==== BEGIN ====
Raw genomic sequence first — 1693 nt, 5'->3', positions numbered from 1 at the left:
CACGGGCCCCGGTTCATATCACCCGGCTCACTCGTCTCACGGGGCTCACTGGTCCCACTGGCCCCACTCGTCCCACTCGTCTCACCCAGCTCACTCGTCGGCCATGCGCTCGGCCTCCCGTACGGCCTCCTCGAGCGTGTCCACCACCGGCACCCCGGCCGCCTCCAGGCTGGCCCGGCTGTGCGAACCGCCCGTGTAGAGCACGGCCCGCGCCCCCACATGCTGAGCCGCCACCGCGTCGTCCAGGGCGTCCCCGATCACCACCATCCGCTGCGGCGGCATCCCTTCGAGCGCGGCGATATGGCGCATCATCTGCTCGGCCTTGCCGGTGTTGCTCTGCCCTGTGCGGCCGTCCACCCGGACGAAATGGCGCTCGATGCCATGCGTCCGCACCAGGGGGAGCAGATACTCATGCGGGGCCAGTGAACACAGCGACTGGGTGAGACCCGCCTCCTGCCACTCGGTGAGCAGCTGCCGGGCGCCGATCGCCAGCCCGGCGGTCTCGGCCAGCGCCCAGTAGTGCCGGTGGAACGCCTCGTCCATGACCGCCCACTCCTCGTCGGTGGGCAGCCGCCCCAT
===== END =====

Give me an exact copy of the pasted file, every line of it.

Raw genomic sequence first — 1693 nt, 5'->3', positions numbered from 1 at the left:
CACGGGCCCCGGTTCATATCACCCGGCTCACTCGTCTCACGGGGCTCACTGGTCCCACTGGCCCCACTCGTCCCACTCGTCTCACCCAGCTCACTCGTCGGCCATGCGCTCGGCCTCCCGTACGGCCTCCTCGAGCGTGTCCACCACCGGCACCCCGGCCGCCTCCAGGCTGGCCCGGCTGTGCGAACCGCCCGTGTAGAGCACGGCCCGCGCCCCCACATGCTGAGCCGCCACCGCGTCGTCCAGGGCGTCCCCGATCACCACCATCCGCTGCGGCGGCATCCCTTCGAGCGCGGCGATATGGCGCATCATCTGCTCGGCCTTGCCGGTGTTGCTCTGCCCTGTGCGGCCGTCCACCCGGACGAAATGGCGCTCGATGCCATGCGTCCGCACCAGGGGGAGCAGATACTCATGCGGGGCCAGTGAACACAGCGACTGGGTGAGACCCGCCTCCTGCCACTCGGTGAGCAGCTGCCGGGCGCCGATCGCCAGCCCGGCGGTCTCGGCCAGCGCCCAGTAGTGCCGGTGGAACGCCTCGTCCATGACCGCCCACTCCTCGTCGGTGGGCAGCCGCCCCAT